On a related (or unrelated) note, I thought of the mime at Seaworld who does his routine before each of the Clyde and Seymore shows. Very funny and well-done entertainment. In our current age of technological wonders, we can still find enjoyment in simpler and time-honored art forms.
But what they really need to work on was that Tom Staggs character.....he just didn't seem very lifelike to me....
Indeed, Mr. Newman beat me to the punch. Mr. Niles' offering made me think of the great Marcel Marceau. I'm somewhat self-conscious about offering praise to Monsieur Marceau. While working on 'Men In Black: Alien Attack' I'd heard the design team wanted to include a mime in the "zap-every-alien-who-moves" attraction. Not because the mime was supposed to be an alien, but rather because the fiedish creative types desired to learn how many people just wanted to shoot a mime.
But this topic is somewhat timeless. Remember the plot from 'Singing in the Rain?' Where a movie studio struggles with the challenges of ushering a valuable starlet from silent films to "talkies?"
Would Chaplin have ever become Chaplin had he spoken in 'The Kid' or 'City Lights?' Would a talking Harpo had upset the balance and chemistry of the Marx brothers -- reducing the rich and anarchic nature of their performance?
I know so many people who work in the entertainment department at Walt Disney World. And at every opportunity I remind them that what they do every day is every bit as big as broadway.
When I offered that opinion to a friend who does not work at Disney, he responded, "No, it's bigger."
I read somewhere that Disney is being very cautious about introducing talking characters to the parks. And I am condfident enough in the company to believe it won't pull the trigger until it is absolutely certain it would produce a positive experience for the guests. Espcecially since there has been no request by park patrons to add speech. This is Disney's own initiative. Their own choice.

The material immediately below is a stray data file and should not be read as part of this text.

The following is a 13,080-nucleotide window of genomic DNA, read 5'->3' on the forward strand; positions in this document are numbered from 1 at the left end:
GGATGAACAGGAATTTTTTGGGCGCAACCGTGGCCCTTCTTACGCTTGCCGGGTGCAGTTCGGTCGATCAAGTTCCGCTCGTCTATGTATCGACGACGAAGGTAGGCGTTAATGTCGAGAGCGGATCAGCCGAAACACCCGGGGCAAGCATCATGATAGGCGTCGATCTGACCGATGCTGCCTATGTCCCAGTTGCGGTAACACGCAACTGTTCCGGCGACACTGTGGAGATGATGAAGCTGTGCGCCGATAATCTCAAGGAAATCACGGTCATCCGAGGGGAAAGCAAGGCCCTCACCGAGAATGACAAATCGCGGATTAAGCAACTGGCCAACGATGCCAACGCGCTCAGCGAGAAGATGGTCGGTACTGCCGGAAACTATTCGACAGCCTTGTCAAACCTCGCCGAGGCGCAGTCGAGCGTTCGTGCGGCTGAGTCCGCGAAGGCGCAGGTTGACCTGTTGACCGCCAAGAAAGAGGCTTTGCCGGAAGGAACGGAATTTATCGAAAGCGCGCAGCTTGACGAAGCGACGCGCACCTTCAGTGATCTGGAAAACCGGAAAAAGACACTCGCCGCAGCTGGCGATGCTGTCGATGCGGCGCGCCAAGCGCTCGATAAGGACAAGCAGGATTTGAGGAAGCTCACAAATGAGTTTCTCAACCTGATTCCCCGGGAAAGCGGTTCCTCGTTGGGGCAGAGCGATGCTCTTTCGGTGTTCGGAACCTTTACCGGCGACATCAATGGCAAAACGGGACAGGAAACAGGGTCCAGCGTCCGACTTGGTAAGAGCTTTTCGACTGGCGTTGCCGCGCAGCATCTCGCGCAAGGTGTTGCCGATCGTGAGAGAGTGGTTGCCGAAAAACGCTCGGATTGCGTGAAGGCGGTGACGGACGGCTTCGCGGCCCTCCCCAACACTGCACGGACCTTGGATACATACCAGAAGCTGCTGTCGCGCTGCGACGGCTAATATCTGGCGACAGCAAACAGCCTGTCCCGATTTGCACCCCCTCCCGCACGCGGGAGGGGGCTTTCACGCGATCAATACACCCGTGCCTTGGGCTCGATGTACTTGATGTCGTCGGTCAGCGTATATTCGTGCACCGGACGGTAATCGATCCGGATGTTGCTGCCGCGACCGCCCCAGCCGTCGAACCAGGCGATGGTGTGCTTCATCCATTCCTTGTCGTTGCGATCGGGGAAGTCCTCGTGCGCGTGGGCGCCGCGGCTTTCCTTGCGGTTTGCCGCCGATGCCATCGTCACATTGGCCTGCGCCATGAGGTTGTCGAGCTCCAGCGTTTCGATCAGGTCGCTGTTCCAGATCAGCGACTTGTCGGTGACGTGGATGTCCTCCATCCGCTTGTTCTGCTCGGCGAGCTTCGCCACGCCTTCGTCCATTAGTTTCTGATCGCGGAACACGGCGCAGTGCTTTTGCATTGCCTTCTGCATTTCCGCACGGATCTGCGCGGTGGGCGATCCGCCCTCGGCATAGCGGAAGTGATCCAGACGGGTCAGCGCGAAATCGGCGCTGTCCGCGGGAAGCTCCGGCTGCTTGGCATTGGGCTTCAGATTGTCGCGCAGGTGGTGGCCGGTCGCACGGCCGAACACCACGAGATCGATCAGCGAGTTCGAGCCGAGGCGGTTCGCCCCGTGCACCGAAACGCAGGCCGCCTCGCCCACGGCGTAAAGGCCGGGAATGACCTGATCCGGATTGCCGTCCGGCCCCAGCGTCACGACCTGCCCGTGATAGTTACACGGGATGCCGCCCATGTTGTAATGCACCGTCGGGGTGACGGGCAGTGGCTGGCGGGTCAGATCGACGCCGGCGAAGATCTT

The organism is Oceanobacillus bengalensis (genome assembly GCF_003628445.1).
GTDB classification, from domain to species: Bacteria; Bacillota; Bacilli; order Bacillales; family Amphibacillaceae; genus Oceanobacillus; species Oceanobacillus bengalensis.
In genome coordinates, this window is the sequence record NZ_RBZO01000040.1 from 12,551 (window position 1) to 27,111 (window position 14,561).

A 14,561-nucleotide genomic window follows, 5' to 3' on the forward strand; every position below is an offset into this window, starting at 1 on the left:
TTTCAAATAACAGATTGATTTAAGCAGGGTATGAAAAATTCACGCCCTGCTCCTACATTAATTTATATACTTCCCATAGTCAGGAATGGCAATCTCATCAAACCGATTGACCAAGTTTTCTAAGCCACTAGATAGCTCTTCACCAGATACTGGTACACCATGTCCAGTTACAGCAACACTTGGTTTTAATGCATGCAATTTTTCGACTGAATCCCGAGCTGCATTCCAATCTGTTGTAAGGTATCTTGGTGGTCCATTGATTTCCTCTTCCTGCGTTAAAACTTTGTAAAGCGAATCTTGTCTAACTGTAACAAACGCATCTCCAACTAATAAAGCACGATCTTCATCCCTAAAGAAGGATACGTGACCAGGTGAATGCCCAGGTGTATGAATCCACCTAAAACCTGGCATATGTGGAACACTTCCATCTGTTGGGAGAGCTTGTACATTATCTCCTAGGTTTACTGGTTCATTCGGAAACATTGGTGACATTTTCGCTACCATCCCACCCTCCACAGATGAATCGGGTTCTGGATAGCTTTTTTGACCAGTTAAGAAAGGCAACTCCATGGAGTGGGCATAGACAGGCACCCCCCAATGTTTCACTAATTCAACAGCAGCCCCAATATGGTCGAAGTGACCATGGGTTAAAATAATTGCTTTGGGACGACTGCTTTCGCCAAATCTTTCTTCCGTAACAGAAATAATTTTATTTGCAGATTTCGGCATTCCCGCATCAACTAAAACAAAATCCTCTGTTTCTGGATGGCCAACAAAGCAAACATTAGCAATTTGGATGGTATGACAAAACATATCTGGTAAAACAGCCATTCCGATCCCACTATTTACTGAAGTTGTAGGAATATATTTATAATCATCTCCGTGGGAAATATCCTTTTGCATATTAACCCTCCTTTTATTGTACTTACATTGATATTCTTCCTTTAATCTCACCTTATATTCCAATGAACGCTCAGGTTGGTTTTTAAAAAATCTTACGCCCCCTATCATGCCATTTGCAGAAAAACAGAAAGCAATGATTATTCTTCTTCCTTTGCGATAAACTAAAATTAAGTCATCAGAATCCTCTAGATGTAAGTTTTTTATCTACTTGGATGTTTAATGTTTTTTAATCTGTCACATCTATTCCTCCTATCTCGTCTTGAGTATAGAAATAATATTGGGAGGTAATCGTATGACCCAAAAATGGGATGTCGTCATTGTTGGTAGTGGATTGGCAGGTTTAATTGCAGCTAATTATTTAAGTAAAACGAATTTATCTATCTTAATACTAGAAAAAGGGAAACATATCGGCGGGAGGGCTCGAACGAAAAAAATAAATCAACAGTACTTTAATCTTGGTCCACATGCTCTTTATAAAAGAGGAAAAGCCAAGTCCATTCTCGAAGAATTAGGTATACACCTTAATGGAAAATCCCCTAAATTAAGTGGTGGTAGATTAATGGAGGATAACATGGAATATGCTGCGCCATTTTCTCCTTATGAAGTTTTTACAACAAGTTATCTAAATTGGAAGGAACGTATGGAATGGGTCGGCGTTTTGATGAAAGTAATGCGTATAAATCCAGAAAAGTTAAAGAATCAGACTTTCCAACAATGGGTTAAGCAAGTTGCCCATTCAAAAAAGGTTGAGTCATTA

What's more in a Youtube/camera phone world, caution should be the basis of any approach.
If people, especially children, were meeting Mickey with the moving mouth and eyes, I'm sure a few would be slightly "put off" more so than now.
Its a balancing act that Disney will need to thoroughly test to get perfect, but it is a nice addition, although I agree it would need to be part of every character meet and greet to make it work.
The only problem I foresee is that every Mickey now needs to be a talking Mickey. Kids that are initially introduced to this new character will need to be spoken to in future meet-and-greets, so Disney has to go all in with this new character for it to really work.
If Disney can make this possible, I think its only fair to give the speaking ability to other characters from non-Disney amusement parks, even beyond that to sports teams, TV shows and live theater. The possibilities are endless.But what I really want to know is how the technology behind talking characters actually works.
If it's done the right way, I don't think the experience will be scary for children. If the characters talk in the right tone and know how to deal with children and other people, it will work out just fine.
as for the specific video.. not sure the actor quite understood the character, the movements didn't really say Mickey to me..
(and yes, this may very well be the ONLY time I will refer to a costumed character as such.. they are REAL!)
Though I think the character dialogue was probably pre-recorded, this proves that there may be more talking characters on the way.